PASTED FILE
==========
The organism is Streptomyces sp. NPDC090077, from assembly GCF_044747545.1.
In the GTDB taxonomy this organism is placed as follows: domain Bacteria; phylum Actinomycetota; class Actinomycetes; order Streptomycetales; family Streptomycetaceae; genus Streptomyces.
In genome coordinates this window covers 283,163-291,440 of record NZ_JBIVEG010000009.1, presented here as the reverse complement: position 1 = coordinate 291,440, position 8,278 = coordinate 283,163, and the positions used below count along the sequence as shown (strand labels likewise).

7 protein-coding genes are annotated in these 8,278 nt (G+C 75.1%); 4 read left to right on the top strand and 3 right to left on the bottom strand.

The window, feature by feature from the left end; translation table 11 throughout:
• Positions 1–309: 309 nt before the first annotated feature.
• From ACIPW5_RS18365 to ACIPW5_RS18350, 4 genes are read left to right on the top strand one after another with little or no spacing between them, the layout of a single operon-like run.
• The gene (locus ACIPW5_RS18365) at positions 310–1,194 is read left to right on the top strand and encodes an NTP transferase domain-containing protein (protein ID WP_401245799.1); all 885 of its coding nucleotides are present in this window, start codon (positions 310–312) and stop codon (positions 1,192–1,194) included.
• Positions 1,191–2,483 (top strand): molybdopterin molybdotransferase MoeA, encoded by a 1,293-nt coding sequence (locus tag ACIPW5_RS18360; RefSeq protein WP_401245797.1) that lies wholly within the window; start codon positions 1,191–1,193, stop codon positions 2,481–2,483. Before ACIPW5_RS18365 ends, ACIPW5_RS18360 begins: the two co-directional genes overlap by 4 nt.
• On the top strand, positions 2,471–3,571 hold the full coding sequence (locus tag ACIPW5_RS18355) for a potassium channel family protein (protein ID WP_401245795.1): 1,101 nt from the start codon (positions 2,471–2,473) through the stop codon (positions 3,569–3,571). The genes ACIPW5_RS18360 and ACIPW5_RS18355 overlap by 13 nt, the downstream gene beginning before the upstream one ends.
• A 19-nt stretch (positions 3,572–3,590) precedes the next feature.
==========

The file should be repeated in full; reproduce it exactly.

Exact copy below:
The organism is Streptomyces sp. NPDC090077, from assembly GCF_044747545.1.
In the GTDB taxonomy this organism is placed as follows: domain Bacteria; phylum Actinomycetota; class Actinomycetes; order Streptomycetales; family Streptomycetaceae; genus Streptomyces.
In genome coordinates this window covers 283,163-291,440 of record NZ_JBIVEG010000009.1, presented here as the reverse complement: position 1 = coordinate 291,440, position 8,278 = coordinate 283,163, and the positions used below count along the sequence as shown (strand labels likewise).

7 protein-coding genes are annotated in these 8,278 nt (G+C 75.1%); 4 read left to right on the top strand and 3 right to left on the bottom strand.

The window, feature by feature from the left end; translation table 11 throughout:
• Positions 1–309: 309 nt before the first annotated feature.
• From ACIPW5_RS18365 to ACIPW5_RS18350, 4 genes are read left to right on the top strand one after another with little or no spacing between them, the layout of a single operon-like run.
• The gene (locus ACIPW5_RS18365) at positions 310–1,194 is read left to right on the top strand and encodes an NTP transferase domain-containing protein (protein ID WP_401245799.1); all 885 of its coding nucleotides are present in this window, start codon (positions 310–312) and stop codon (positions 1,192–1,194) included.
• Positions 1,191–2,483 (top strand): molybdopterin molybdotransferase MoeA, encoded by a 1,293-nt coding sequence (locus tag ACIPW5_RS18360; RefSeq protein WP_401245797.1) that lies wholly within the window; start codon positions 1,191–1,193, stop codon positions 2,481–2,483. Before ACIPW5_RS18365 ends, ACIPW5_RS18360 begins: the two co-directional genes overlap by 4 nt.
• On the top strand, positions 2,471–3,571 hold the full coding sequence (locus tag ACIPW5_RS18355) for a potassium channel family protein (protein ID WP_401245795.1): 1,101 nt from the start codon (positions 2,471–2,473) through the stop codon (positions 3,569–3,571). The genes ACIPW5_RS18360 and ACIPW5_RS18355 overlap by 13 nt, the downstream gene beginning before the upstream one ends.
• A 19-nt stretch (positions 3,572–3,590) precedes the next feature.